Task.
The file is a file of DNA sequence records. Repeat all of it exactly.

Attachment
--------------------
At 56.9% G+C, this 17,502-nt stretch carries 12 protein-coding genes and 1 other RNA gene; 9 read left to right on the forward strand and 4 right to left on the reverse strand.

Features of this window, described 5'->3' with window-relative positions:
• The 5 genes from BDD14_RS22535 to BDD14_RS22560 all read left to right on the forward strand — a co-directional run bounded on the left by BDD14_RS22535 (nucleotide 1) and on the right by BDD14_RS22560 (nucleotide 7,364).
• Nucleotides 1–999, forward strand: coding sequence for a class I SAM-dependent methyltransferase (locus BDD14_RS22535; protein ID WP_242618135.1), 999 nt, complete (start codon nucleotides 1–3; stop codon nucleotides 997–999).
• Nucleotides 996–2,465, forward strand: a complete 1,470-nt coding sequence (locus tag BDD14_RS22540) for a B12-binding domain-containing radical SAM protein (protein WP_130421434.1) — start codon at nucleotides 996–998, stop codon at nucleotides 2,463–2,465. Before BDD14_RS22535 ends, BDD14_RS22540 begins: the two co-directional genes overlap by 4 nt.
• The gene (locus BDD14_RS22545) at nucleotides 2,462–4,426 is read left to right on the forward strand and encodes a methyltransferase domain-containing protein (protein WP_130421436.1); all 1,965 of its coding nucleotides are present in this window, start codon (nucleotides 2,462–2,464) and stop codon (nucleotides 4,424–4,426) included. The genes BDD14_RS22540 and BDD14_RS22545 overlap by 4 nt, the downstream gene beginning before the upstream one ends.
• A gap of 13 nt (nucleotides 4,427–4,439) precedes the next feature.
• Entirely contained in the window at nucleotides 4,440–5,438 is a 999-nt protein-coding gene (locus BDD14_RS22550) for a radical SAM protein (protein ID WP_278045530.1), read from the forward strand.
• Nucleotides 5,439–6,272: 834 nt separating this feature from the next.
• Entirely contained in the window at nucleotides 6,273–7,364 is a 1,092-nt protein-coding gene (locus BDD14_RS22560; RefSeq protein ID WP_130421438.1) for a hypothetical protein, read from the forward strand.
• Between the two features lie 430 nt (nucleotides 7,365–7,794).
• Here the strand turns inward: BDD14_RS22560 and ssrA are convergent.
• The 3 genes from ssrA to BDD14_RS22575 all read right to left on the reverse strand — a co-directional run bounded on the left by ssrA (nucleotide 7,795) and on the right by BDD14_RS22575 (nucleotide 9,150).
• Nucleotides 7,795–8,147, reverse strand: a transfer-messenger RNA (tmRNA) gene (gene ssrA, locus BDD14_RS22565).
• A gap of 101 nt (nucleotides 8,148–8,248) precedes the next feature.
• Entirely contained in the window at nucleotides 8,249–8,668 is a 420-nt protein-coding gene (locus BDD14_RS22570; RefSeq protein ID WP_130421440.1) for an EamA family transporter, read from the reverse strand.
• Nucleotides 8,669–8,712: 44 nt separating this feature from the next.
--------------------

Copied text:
At 56.9% G+C, this 17,502-nt stretch carries 12 protein-coding genes and 1 other RNA gene; 9 read left to right on the forward strand and 4 right to left on the reverse strand.

Features of this window, described 5'->3' with window-relative positions:
• The 5 genes from BDD14_RS22535 to BDD14_RS22560 all read left to right on the forward strand — a co-directional run bounded on the left by BDD14_RS22535 (nucleotide 1) and on the right by BDD14_RS22560 (nucleotide 7,364).
• Nucleotides 1–999, forward strand: coding sequence for a class I SAM-dependent methyltransferase (locus BDD14_RS22535; protein ID WP_242618135.1), 999 nt, complete (start codon nucleotides 1–3; stop codon nucleotides 997–999).
• Nucleotides 996–2,465, forward strand: a complete 1,470-nt coding sequence (locus tag BDD14_RS22540) for a B12-binding domain-containing radical SAM protein (protein WP_130421434.1) — start codon at nucleotides 996–998, stop codon at nucleotides 2,463–2,465. Before BDD14_RS22535 ends, BDD14_RS22540 begins: the two co-directional genes overlap by 4 nt.
• The gene (locus BDD14_RS22545) at nucleotides 2,462–4,426 is read left to right on the forward strand and encodes a methyltransferase domain-containing protein (protein WP_130421436.1); all 1,965 of its coding nucleotides are present in this window, start codon (nucleotides 2,462–2,464) and stop codon (nucleotides 4,424–4,426) included. The genes BDD14_RS22540 and BDD14_RS22545 overlap by 4 nt, the downstream gene beginning before the upstream one ends.
• A gap of 13 nt (nucleotides 4,427–4,439) precedes the next feature.
• Entirely contained in the window at nucleotides 4,440–5,438 is a 999-nt protein-coding gene (locus BDD14_RS22550) for a radical SAM protein (protein ID WP_278045530.1), read from the forward strand.
• Nucleotides 5,439–6,272: 834 nt separating this feature from the next.
• Entirely contained in the window at nucleotides 6,273–7,364 is a 1,092-nt protein-coding gene (locus BDD14_RS22560; RefSeq protein ID WP_130421438.1) for a hypothetical protein, read from the forward strand.
• Between the two features lie 430 nt (nucleotides 7,365–7,794).
• Here the strand turns inward: BDD14_RS22560 and ssrA are convergent.
• The 3 genes from ssrA to BDD14_RS22575 all read right to left on the reverse strand — a co-directional run bounded on the left by ssrA (nucleotide 7,795) and on the right by BDD14_RS22575 (nucleotide 9,150).
• Nucleotides 7,795–8,147, reverse strand: a transfer-messenger RNA (tmRNA) gene (gene ssrA, locus BDD14_RS22565).
• A gap of 101 nt (nucleotides 8,148–8,248) precedes the next feature.
• Entirely contained in the window at nucleotides 8,249–8,668 is a 420-nt protein-coding gene (locus BDD14_RS22570; RefSeq protein ID WP_130421440.1) for an EamA family transporter, read from the reverse strand.
• Nucleotides 8,669–8,712: 44 nt separating this feature from the next.